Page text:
Feature plush has come a long way, expanding far beyond plush toys that just talk or make sounds. This year, plush are more realistic and interactive than ever.

Last year, most interactive plush introductions responded to touch, voice, or movements. This year, companies continue to raise the standard, taking plush to the next level.

In 2015, high-tech toys dominated store shelves and kids’ wish lists, and that won’t change this year. Despite the high-tech products competing with plush at retail, plush is as relevant as ever. The NPD Group reported a 2 percent increase in the plush category last year, and a 5 percent decrease in youth electronics. Ironically, it’s the next-level technology inside these plush that is steering the category in a new direction.

Take Moose Toys’ new Little Live Pets Snuggles, My Dream Puppy, due out this fall. Snuggles moves, feels, and responds just like a real puppy. It features interactive eyes, makes puppy sounds, and kids can even watch it breathe. Moose made sure that Snuggles would respond to kids patting and caring for it, according to Paul Solomon, co-CEO of Moose Toys.

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Snuggles, My Dream Puppy, from Moose Toys

“We pride ourselves in making the most realistic looking, feeling, and sounding electronic pets on the market and the interactive pets we’ve introduced are animals that kids can recognize and relate to,” says Solomon. “High-tech toys often come with a robotic or futuristic look and leave the realistic aspect behind. We compete with the high-tech toys by using advanced technology that responds to touch and sound, while also bringing highly realistic looks, movements, and sounds to our products.”

While parents might use plush animals to introduce kids to the concept of looking after pets, this year there will be plenty of animals that consumers can’t find at a pet store.

“Recently, we’re seeing a trend toward non-traditional pets that react in amazing, lifelike ways. Kids are especially interested in out-of-the-ordinary animals, and dragons have been dominating pop culture, from TV and movies to digital gaming and more,” says Kathleen Harrington, senior director of marketing at Hasbro.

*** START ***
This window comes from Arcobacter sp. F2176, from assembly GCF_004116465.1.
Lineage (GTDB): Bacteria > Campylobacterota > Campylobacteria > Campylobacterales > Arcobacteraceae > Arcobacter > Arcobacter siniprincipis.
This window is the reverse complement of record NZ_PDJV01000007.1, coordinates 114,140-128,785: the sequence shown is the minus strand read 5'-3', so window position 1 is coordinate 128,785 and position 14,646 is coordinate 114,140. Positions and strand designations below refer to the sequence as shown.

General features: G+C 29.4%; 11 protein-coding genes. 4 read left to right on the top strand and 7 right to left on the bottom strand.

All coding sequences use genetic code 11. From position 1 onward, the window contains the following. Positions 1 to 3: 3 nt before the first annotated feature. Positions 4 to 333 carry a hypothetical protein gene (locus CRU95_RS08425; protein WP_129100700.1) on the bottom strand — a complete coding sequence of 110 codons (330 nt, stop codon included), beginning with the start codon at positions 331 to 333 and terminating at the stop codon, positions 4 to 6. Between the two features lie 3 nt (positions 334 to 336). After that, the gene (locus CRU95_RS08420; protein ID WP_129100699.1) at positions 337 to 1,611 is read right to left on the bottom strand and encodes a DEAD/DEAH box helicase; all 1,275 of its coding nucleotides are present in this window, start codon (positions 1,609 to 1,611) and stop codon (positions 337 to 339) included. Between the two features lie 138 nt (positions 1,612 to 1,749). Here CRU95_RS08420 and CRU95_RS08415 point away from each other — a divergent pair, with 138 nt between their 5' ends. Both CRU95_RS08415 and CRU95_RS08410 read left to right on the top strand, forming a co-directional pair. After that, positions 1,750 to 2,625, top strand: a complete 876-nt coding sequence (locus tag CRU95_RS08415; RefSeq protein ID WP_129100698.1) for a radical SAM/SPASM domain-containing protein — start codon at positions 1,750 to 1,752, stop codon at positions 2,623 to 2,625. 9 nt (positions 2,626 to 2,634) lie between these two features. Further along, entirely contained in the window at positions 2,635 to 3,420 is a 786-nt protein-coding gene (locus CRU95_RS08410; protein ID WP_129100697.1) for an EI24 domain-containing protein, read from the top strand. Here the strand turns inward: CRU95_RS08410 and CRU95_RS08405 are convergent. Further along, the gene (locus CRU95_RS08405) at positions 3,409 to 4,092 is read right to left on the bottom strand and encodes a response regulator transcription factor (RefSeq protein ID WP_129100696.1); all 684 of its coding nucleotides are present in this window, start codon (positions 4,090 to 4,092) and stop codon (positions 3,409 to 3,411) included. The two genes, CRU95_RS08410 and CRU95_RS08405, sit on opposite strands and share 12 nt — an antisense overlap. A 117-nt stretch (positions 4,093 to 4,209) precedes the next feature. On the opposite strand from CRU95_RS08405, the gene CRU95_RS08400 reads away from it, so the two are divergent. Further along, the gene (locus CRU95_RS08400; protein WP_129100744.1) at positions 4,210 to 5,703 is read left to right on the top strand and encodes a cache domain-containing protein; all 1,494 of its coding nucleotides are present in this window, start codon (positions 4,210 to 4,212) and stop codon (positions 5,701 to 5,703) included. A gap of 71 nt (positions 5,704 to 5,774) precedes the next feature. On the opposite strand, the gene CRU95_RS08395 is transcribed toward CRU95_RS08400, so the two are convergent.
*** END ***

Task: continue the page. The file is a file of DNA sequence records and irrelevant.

Hasbro’s FurReal Friends Torch My Blazin’ Dragon is a responsive baby dragon that features more than 50 sound and motion combinations. Torch even breathes a water-fueled mist, illuminated to look like flames. When kids bring Torch’s marshmallow treat close to the mist, its colors will change, giving it a toasted appearance Torch is also equipped with multiple sensors throughout its body.

FURREAL FRIENDS TORCH MY BLAZIN' DRAGON Pet

FurReal Friends Torch My Blazin’ Dragon, from Hasbro

Pop culture influences kids’ interests in a big way, and feature plush based on characters from TV, movies, and other entertainment has an advantage over the competition. However, it’s imperative that these products meet kids’ expectations. Kids want their on-screen friends to say key phrases and act exactly as they appear every day on the TV or on the big screen. This year, companies are raising the bar to produce products that look as though consumers just reached into the screen and pulled characters right out.

Just Play’s line includes feature-based, interactive plush based on licensed characters, including Hot Diggity Dancing Mickey from Mickey Mouse Clubhouse, which will dance with kids. Leap and Roar Kion from Disney Junior’s The Lion Guard has motion-activated head movements and a fierce pounce feature that will remind kids of Kion’s behavior from the series.

“Our plush incorporates the latest fabrics to make them super huggable, and from a technology perspective with feature plush, we truly bring the character to life through movement, sound, and interactivity that’s realistic and on-character,” says Sarah Buzby, vice president of marketing at Just Play.

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Leap ‘n Roar Kion, from Just Play

No matter how advanced plush toys become, cuddliness will always be a key element to success in this category. After all, plush enhances classic play patterns for kids, such as storytelling and role play.

“Traditional play is extremely important from a developmental perspective for children,” says Buzby. “They learn to nurture, and they use their imaginations to play out stories. Plush that’s huggable and cuddly is often a child’s first toy; from taking their favorite character or plush animal to bed, to playing and making up endless stories, plush will always be a favorite for children.”

One thing’s for sure: While we’re seeing key enhancements this year, feature plush will only continue to get better. »